Marine Ecology Progress Series
Sponges can have powerful effects on ecosystem processes in shallow tropical marine ecosystems. They drive benthic-pelagic coupling by filtering dissolved and particulate organic matter from the water column, alter water chemistry in association with their symbiotic microorganisms, and increase habitat structural complexity. Anthropogenic degradation of coastal waters is widespread and can reduce the density and diversity of foundation species such as sponges, potentially diminishing their contributions to ecosystem processes. We used a novel mesocosm design that minimized artifacts associated with traditional single-species and closed-system filtration experiments to examine the effects of water turnover and sponge biomass on water-column properties. Using a 3-factor, fully-crossed design, we manipulated water turnover and the biomass of 10 sponge species common in Florida Bay, Florida (USA), and measured the effects of their feeding on concentrations of nutrients (nitrogen, carbon, and phosphorus) and plankton (measured as chl a and bacterioplankton). High sponge biomass and low water turnover greatly reduced chl a, ammonium, and dissolved organic carbon (DOC) in the water and increased concentrations of nitrites, nitrates, and phosphates. Sponge species identity had idiosyncratic effects on water-column constituents, especially with respect to the influence of sponges on chl a, DOC, and ammonium. This study demonstrates the importance of sponge biomass and species-specific filtration on nutrient cycling and highlights how changes in the abundance and diversity of sponges in coastal ecosystems can drastically alter water-column properties.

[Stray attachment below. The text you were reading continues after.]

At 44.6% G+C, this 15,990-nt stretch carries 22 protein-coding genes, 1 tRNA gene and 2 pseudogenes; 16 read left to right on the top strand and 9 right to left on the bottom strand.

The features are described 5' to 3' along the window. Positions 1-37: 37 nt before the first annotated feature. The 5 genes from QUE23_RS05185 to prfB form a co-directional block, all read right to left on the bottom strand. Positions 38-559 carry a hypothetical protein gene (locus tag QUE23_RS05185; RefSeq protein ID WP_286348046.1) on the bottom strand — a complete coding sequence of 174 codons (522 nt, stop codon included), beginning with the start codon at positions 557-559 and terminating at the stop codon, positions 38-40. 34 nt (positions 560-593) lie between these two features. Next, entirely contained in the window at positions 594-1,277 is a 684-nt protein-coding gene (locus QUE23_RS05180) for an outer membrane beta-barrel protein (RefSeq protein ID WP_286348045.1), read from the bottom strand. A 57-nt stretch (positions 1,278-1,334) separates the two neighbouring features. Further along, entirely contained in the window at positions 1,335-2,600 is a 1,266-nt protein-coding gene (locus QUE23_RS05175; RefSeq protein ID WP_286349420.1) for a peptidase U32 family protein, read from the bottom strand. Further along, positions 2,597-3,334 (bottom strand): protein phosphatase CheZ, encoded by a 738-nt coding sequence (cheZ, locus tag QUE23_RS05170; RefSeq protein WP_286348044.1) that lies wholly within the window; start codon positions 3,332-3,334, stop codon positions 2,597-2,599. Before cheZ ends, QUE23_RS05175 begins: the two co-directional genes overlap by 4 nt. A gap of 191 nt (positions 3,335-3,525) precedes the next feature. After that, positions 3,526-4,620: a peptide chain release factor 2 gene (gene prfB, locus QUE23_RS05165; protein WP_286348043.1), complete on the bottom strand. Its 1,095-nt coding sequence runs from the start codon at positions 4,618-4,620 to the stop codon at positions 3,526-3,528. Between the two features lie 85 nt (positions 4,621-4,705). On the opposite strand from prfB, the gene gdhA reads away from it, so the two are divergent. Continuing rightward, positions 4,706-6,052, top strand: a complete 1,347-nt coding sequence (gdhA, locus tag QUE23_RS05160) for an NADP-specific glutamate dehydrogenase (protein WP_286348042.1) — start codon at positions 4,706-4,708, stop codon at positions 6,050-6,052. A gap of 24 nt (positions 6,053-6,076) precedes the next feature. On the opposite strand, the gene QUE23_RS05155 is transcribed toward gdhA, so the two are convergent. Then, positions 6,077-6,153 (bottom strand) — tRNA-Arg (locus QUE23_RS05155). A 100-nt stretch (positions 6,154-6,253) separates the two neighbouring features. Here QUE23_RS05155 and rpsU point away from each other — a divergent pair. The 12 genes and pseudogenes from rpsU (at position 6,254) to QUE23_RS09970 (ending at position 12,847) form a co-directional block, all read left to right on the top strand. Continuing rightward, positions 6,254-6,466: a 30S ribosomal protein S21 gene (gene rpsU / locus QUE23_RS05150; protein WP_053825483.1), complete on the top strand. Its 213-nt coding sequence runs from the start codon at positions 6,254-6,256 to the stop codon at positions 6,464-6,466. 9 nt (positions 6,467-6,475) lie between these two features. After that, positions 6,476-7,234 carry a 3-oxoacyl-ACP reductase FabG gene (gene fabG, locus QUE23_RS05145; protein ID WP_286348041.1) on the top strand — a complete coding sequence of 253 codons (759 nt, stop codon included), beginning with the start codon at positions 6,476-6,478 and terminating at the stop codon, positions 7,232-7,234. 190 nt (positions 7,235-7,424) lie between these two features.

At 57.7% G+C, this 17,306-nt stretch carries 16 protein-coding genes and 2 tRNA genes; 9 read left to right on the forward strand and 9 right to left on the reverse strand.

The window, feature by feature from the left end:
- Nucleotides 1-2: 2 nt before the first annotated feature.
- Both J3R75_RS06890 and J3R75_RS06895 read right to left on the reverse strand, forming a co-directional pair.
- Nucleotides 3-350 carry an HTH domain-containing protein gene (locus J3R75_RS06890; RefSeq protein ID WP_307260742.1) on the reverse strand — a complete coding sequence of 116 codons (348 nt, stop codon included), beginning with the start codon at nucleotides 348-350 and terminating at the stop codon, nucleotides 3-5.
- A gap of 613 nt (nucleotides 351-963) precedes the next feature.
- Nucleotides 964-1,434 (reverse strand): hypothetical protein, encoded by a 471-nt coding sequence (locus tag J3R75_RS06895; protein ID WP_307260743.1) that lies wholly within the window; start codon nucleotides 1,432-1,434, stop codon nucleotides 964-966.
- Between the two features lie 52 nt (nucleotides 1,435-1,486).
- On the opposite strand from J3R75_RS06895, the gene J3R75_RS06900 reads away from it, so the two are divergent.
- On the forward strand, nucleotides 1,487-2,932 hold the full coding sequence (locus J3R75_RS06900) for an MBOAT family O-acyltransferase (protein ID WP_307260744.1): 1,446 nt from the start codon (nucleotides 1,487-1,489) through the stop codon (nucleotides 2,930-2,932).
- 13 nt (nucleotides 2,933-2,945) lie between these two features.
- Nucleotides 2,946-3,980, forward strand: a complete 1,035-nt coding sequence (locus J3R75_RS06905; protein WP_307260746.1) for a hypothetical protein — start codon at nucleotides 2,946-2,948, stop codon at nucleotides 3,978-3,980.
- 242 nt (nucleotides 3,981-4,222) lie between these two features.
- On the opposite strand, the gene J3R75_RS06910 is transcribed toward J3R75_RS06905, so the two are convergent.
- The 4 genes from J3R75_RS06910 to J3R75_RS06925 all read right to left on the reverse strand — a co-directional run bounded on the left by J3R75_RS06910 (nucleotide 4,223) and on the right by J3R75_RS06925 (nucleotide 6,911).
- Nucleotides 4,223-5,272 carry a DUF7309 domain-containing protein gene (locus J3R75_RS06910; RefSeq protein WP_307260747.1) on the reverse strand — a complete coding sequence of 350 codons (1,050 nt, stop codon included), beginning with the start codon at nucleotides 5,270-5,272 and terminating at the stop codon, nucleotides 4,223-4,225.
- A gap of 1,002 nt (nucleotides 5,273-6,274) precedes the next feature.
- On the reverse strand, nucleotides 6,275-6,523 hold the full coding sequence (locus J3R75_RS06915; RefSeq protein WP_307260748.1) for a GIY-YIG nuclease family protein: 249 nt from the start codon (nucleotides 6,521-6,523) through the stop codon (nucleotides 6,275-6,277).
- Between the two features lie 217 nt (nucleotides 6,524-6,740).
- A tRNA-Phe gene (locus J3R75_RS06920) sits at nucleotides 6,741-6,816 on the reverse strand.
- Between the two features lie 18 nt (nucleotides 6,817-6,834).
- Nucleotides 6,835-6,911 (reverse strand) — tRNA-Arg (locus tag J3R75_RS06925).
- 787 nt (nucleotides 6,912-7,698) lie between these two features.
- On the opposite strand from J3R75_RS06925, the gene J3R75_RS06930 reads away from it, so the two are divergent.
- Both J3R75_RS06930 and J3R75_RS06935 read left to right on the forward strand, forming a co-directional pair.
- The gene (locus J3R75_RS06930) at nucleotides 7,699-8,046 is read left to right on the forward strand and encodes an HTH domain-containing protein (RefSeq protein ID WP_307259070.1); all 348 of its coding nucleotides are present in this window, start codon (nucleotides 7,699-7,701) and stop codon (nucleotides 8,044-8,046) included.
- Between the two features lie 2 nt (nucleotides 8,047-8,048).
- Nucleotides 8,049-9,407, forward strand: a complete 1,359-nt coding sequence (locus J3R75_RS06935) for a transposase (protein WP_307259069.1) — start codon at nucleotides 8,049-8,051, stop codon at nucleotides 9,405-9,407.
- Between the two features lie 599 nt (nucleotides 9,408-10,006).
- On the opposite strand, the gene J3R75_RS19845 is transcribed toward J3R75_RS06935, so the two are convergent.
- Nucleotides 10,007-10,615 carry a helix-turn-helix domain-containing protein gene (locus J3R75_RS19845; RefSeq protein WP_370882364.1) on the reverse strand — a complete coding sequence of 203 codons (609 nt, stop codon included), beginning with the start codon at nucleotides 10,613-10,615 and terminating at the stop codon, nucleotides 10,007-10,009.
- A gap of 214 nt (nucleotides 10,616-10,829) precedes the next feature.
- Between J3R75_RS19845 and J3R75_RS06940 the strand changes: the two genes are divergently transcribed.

Original Publication Citation
Valentine, M. M., & Butler, M. J. (2019). Sponges structure water-column characteristics in shallow tropical coastal ecosystems. Marine Ecology Progress Series, 608, 133-147. doi:10.3354/meps12758
Valentine, Marla M. and Butler, Mark J. IV, "Sponges Structure Water-Column Characteristics in Shallow Tropical Coastal Ecosystems" (2019). Biological Sciences Faculty Publications. 374.